Summer Camp Forever!

John Jacob Jingleheimer

Summer Memories

In my memory, the words summer and camp are inseparable. Our local YMCA had an extensive program for teenies through teenagers, and I was hooked!

Little Kids Camp was held in a pine-filled grove right there in suburban SoCal (we went home each night). It was “pretend-you’re-in-the-mountains,” with hikes, knot-tying (I remember nothing), and campfires (I remember it all). We sang silly songs (“John Jingleheimer Schmidt,” “Do Your Ears Hang Low”) and did even sillier skits.

One skit involved a man (boy) being dunked in the water over and over again, and each time being asked, “Do you believe?” The last time he’s asked, “What do you believe?” and he replies, “I believe you’re trying to drown me!” I laughed, but I didn’t get it. Being from a thoroughly worldly family, I’d never even heard of baptism.

Then on to Big Kids Camp! Camp Osceola was in the Southern California mountains. We got to sleep in pine cabins every night! And to ride horses and swim and eat in a bona fide pine-paneled mess hall!

One leader tried (and failed) to teach us etiquette. He explained that it was impolite to prop our silverware up against our plates. “Why?” I asked. “Well, um, because ants will walk right up it onto your plate!” he said. And I thought, “My mom would never allow ants in our house!”

But there were deeper truths. One overnight hike went all the way to the top of Old Greyback (Mt. San Gorgonio), SoCal’s highest peak. The rule was: We hike as a group–everyone gets to the top!

Not a bad rule for the year 2020. 

Truths were snuck in during campfires as well. After the requisite goofy songs, skits and announcements, a leader would tell a modern day parable. To me they were just stories. And yet they rumbled around in my head when I lay in my sleeping bag later. One particularly impacted me:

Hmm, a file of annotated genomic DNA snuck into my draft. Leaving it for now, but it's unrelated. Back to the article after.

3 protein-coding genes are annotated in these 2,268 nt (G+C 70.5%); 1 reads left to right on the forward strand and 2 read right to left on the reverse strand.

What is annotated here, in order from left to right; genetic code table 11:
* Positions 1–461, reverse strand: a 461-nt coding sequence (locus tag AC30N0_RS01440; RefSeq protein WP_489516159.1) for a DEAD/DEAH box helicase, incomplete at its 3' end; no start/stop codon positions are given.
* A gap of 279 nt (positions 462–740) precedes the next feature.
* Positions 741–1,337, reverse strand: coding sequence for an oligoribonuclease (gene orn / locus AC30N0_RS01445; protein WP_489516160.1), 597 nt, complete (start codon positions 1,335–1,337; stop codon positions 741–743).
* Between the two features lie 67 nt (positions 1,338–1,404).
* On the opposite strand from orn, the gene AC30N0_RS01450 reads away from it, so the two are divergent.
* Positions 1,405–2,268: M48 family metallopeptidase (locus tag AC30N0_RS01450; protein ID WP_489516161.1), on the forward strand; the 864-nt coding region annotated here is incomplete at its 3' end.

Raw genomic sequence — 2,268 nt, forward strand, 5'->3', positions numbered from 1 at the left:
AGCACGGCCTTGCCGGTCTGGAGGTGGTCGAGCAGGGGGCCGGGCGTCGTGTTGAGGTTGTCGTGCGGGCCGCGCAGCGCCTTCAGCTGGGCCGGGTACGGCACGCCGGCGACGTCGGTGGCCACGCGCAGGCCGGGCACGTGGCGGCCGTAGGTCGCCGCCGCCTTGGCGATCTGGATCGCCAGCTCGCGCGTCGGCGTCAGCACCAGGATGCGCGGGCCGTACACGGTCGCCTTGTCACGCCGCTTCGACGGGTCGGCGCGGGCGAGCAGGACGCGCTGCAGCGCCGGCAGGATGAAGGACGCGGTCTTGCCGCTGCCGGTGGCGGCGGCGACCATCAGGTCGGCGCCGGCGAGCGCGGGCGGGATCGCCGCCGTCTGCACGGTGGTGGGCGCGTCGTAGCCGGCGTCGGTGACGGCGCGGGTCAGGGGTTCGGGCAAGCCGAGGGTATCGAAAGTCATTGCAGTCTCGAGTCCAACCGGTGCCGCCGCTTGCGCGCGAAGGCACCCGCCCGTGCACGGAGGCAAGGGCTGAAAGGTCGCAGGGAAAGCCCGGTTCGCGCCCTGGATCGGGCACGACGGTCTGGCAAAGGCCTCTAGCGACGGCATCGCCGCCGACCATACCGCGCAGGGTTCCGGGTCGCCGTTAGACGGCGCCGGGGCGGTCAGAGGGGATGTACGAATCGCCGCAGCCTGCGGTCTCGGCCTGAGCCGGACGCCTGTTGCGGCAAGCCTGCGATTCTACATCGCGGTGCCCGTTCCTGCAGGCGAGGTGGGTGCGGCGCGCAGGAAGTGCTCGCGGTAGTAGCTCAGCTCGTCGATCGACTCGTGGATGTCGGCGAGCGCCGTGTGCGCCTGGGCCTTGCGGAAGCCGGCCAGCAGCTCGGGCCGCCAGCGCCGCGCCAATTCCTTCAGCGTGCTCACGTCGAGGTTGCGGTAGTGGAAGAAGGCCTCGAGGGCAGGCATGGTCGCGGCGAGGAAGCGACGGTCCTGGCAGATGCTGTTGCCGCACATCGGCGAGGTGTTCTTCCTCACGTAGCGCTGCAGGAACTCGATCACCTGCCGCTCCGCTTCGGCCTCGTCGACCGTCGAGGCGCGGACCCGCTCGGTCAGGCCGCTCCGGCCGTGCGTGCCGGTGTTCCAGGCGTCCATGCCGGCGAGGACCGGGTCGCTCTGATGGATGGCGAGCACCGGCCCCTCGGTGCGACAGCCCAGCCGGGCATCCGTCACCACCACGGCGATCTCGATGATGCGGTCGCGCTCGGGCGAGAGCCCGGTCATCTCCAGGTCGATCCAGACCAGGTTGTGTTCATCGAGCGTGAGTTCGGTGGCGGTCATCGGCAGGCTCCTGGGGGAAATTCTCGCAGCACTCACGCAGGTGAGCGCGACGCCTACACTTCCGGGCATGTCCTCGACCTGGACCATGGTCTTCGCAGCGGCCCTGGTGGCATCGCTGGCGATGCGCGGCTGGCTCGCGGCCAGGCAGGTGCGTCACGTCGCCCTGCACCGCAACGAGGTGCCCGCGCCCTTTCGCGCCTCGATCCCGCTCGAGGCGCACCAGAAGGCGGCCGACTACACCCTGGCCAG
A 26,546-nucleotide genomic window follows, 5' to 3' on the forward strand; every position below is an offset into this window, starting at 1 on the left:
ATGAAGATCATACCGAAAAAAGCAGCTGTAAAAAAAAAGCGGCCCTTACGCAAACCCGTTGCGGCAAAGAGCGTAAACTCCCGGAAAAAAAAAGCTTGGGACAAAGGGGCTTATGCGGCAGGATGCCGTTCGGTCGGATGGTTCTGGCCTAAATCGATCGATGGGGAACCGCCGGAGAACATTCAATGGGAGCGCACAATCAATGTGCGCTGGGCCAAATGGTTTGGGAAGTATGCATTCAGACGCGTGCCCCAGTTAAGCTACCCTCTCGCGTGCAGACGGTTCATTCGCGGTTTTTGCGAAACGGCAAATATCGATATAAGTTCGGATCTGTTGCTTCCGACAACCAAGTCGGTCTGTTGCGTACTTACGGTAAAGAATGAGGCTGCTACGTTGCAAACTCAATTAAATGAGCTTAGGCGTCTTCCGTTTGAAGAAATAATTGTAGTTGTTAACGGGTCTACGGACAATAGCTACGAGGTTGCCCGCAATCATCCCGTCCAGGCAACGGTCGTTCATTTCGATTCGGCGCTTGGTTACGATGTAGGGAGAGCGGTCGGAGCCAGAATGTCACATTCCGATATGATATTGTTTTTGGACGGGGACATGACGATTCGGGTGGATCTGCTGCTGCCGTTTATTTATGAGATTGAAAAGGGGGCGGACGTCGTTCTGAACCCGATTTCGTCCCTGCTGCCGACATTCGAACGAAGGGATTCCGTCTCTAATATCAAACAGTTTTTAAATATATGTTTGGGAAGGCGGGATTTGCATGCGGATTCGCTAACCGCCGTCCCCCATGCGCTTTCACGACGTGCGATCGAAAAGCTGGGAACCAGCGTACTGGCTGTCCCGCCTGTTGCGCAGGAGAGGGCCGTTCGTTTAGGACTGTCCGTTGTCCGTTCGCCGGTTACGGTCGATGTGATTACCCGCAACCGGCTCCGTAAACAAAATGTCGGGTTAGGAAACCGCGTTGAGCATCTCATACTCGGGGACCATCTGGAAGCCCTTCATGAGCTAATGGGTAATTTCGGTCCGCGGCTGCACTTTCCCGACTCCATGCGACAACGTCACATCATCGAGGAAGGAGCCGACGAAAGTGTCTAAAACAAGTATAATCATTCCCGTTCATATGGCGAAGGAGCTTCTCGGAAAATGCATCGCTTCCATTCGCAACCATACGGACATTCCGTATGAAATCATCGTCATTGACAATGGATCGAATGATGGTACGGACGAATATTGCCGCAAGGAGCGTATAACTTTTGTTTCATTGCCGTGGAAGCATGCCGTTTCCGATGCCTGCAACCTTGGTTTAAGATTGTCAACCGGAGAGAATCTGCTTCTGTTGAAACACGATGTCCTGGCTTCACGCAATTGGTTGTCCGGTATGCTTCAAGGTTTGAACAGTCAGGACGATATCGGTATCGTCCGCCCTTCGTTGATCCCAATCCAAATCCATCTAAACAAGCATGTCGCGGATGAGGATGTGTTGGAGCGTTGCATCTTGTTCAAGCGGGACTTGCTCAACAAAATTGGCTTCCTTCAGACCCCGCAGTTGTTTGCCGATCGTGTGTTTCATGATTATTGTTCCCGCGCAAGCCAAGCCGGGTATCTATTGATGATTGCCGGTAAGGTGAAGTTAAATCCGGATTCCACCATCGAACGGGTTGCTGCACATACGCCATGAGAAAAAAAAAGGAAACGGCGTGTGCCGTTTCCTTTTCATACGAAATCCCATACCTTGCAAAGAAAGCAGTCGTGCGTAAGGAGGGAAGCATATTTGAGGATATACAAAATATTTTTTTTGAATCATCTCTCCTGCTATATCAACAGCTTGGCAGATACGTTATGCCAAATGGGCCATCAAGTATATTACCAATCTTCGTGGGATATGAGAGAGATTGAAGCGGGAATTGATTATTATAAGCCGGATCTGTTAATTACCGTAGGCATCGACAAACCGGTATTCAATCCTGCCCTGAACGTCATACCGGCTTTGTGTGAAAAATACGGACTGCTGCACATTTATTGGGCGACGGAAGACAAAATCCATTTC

A struggling architect is hired by a rich man to build a lavish house, no expenses spared. Resentful of the man’s wealth, he uses the flimsiest of materials and cuts every possible corner, basically constructing a beautiful pile of junk. When he’s finished, the rich man praises his work, unhesitatingly pays him, and then says, “Because I appreciate your integrity, my friend, I’m giving you this house!”

As a result of the truths planted in my worldly little heart, I developed a hunger for something more, to wit, for the Source of the truths peppered amongst those hikes and silly camp songs.

I walked and prayed this morning in our local urban woods, and thought, as I often do of my summer camp days. And of how grateful I am for the truths imparted to me. But most of all I’m grateful that I finally learned to connect…

With the Source of those truths.

About mitchteemley

Writer, Filmmaker, Humorist, Thinker-about-stuffer
This entry was posted in For Pastors and Teachers, Humor, Memoir and tagged , , , , , , . Bookmark the permalink.

19 Responses to Summer Camp Forever!

  1. Beck says:

    “Because I appreciate your integrity my friend, I am giving you this house”
    Isn’t that such a truth? What a great nugget of truth.